Daily Archives: June 13, 2011

Michael Fassbender looks like a Nazi, not a Holocaust survivor

I sat through _X Men First Class_ trying to put my finger on what wasn’t working for me, and I finally realized: “This guy looks more like a Nazi than a Pole or a Jew” [or a Gypsy, as the case may be].  He certainly doesn’t look like the little boy in the prologue or Ian McKellan.

Now, I don’t think I’ve ever read a single _X-Men_ comic book, but I’m familiar with the mythos through pop culture osmosis like any self-respecting Geek, and of course I’ve seen all the recent movies, though this was the first I went to see in the theater, and only because I had a hankering to go to the theater.  It was that or _Thor_, and _X-Men First Class_ fit my schedule a bit better.

So, the dude playing Charles Xavier didn’t strike me as a convincing “young Patrick Stewart,” but neither did the dude playing his clone in _Star Trek Nemesis_.  But Fassbender, the guy playing Eric “Magneto” Lehnsherr, looks nothing like Sir Ian McKellen, and nothing like a kid who grew up at Auschwitz.

Apparently, the comics have never specifically identified Magneto as either a Jew or a Gypsy, and elements of the characters history suggest both.   However, whatever the comic book canon, the movie canon has thus far strongly implied that he’s Jewish.  McKellen’s portrayal in the first three films evoked someone who was bitter because of a lifetime of persecution and prejudice, someone who had a deep vulnerability which made him sympathetic.

Now, I’ve seen some awkward comparisons made with this prequel to _Star Wars_, but I’m going to do the same.  If Lucas had written the _Star Wars_ prequels properly we should have had no more than 1/2 hour of Anakin-as-a-kid, and everything in Episode 2 should have been Episode 1.  Following that analogy, here we have the story of Eric as hero/anti-hero, working closely with Charles.  Now, the actors have been rightly praised by many reviews I’ve read for capturing the friendship-about-to-go-south the same way McKellen and Stewart depicted the friendship-gone-bad.

However, if we follow the _Star Wars_ analogy, it’s almost like the persona are shifted.  Lucas gave us a young Anakin who was raised in slavery, ripped away from his mother, torn by various divided loyalties, troubled by corruption, etc., a troubled kid thrust by various crises into making some very bad choices when the time came.  It was sometimes hard to see how this postmodern sissy teenager driven by angst because the awe-inspiring, evil but generally composed Darth Vader.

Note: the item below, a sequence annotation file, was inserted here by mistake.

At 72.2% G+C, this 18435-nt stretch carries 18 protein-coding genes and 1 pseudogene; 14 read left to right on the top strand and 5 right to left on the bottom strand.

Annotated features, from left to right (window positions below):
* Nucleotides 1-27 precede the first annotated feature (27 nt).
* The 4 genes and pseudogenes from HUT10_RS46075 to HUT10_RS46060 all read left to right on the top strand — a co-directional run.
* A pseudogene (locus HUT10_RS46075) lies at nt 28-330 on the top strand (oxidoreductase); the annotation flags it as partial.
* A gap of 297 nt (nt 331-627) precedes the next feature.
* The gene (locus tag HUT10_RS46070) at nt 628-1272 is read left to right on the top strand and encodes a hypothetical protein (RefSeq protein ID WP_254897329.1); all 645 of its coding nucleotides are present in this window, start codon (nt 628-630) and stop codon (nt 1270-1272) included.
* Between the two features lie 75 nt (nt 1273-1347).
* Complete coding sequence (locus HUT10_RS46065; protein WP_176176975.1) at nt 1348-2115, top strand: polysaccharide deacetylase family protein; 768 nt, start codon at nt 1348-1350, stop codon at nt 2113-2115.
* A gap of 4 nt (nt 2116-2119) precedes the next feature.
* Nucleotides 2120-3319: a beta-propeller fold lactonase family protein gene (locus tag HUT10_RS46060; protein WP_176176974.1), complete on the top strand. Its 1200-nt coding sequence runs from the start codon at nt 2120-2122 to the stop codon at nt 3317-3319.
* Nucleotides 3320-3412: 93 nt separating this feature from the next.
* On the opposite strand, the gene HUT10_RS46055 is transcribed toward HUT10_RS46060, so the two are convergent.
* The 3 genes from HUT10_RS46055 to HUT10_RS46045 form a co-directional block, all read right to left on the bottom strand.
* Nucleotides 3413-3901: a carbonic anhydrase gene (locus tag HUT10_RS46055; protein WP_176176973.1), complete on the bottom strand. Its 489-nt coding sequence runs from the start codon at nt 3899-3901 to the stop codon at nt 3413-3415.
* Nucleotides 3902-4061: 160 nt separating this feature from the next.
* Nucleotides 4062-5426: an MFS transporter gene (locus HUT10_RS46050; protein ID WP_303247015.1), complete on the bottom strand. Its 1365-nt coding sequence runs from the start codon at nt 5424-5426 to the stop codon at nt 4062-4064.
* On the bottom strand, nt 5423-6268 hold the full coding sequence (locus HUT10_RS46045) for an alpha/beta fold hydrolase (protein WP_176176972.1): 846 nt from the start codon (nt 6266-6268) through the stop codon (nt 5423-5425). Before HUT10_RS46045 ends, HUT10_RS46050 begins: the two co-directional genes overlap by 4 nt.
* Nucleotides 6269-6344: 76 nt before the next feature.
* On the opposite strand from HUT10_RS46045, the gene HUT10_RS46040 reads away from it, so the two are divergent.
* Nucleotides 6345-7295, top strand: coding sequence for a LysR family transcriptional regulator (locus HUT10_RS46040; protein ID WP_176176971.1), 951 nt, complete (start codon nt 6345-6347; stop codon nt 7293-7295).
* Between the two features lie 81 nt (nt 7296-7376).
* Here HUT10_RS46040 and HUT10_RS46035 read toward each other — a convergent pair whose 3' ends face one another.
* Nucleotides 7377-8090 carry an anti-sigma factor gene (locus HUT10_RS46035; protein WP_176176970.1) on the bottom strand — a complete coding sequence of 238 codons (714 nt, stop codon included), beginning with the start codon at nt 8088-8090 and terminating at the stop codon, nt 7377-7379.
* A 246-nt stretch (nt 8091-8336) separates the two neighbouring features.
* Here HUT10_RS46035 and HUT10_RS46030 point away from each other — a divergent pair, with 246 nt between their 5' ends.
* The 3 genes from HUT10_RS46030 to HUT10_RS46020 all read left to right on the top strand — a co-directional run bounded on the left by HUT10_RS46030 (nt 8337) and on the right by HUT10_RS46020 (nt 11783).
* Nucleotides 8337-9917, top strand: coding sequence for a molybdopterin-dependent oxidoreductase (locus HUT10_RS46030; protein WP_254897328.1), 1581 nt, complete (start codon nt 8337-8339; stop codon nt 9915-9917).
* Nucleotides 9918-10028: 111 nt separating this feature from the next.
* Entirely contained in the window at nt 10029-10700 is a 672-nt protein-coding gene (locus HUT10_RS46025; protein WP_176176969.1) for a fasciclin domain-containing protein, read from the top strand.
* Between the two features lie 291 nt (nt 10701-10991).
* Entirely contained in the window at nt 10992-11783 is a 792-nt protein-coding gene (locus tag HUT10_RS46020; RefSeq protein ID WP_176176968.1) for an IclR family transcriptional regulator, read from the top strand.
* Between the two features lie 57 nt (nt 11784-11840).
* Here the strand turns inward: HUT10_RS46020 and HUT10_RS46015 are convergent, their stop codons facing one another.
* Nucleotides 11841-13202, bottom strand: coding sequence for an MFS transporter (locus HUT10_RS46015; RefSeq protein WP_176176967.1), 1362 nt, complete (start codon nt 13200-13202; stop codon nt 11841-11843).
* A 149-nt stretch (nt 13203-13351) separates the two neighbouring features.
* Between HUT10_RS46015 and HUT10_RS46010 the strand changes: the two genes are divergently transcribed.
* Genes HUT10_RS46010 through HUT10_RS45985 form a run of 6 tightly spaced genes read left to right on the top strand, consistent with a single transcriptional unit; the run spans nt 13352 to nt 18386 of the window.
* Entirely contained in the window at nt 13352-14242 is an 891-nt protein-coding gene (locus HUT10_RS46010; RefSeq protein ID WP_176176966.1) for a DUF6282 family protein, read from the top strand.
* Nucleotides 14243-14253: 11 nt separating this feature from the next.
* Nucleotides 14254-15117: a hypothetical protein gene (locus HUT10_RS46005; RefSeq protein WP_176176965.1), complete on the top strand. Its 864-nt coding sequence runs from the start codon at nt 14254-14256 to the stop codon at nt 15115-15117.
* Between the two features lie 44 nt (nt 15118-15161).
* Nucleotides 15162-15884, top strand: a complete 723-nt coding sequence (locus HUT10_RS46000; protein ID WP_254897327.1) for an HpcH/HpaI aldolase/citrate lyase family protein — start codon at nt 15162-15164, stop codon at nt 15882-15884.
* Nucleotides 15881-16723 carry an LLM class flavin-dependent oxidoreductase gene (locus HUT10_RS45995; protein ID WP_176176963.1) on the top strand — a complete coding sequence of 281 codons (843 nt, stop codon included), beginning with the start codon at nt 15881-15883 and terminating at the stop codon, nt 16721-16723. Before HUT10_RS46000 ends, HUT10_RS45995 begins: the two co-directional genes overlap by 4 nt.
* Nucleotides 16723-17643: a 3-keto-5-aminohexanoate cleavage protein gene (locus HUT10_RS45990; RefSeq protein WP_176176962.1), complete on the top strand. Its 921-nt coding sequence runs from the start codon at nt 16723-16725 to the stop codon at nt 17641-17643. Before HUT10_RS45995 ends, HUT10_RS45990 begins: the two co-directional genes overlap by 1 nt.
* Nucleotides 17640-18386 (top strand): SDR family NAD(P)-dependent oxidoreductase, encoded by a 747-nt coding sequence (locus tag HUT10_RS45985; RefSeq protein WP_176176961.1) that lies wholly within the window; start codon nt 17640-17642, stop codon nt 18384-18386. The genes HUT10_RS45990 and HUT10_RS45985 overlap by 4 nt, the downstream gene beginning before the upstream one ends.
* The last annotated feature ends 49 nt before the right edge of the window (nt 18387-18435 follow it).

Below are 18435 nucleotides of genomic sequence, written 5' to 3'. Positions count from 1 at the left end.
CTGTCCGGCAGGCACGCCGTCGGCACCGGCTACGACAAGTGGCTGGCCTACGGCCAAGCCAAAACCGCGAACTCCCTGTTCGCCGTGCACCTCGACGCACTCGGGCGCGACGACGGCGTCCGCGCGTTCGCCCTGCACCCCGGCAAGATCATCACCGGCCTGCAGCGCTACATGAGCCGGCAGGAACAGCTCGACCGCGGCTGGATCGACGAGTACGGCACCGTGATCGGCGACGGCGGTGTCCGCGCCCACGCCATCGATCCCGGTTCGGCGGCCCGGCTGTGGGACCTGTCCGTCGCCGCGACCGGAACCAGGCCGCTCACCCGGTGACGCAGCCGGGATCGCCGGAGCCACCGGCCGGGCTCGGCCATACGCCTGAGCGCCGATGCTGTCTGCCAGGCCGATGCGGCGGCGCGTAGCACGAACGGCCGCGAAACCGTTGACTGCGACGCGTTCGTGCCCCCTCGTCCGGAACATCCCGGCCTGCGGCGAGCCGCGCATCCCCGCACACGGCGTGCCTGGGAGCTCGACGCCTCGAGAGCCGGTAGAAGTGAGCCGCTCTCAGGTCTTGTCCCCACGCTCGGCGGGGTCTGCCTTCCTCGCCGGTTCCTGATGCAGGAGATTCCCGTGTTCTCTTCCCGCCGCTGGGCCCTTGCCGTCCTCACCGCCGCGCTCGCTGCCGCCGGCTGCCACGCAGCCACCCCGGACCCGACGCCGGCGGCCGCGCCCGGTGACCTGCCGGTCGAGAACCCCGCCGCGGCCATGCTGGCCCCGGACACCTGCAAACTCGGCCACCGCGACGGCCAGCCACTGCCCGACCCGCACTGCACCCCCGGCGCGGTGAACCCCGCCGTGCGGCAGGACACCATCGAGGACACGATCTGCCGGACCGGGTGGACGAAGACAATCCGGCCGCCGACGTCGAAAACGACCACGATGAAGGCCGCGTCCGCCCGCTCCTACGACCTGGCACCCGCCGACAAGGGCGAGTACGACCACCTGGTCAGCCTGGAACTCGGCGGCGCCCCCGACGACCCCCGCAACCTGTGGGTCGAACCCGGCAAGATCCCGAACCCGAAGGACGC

Well, this is the reverse.  In many ways, the Magneto of “First Class” already is “Darth Vader.”  We see him in his vulnerability at Auschwitz.  We see him demonstrate his power in a fit of rage at the Nazi researcher who kills his mother just to get him to demonstrate his power (yet he does everything *but* kill the guy who just killed his mom).  Next, we see him all grown up, looking physically fit  (played by a German-Irish actor), apparently highly educated, able to speak multiple languages fluently, and totally calm, cool and collected about hunting down former Nazis.  He callously tortures a Swiss banker, kills some former Nazis in a South American bar, and then goes on a quest for his “White Whale.”

In a role for which physique should be totally unimportant, they went with a big tough guy.  We’re talking about a guy who can move huge metal objects with his mind.  McKellan’s Magneto is diminutive in stature when not wearing his outfit, but he’s supremely threatening.  Comic book characters are all about contrasts: Batman is the World’s Greatest Detective, and his greatest rivals are puzzle-makers and complete lunatics; Superman is the strongest man in the world, and his greatest enemies are either super-geniuses or aliens.  Professor X is a bald, crippled telepath, and his greatest nemesis is a Holocaust survivor with a literally magnetic personality.

This guy is supposed to be a “good guy” in the film (though a good guy you know is turning bad), and never once did I feel any empathy towards him the way I felt for McKellen’s older version of the character who *was* the primary villain.

In short, I could see Hayden Christensen’s Anakin Skywalker maturing to be Ian McKellen’s Magneto; I can see Michael Fassbender’s Magneto maturing to be Darth Vader.  I cannot see Fassbender’s Magneto maturing to be McKellen’s.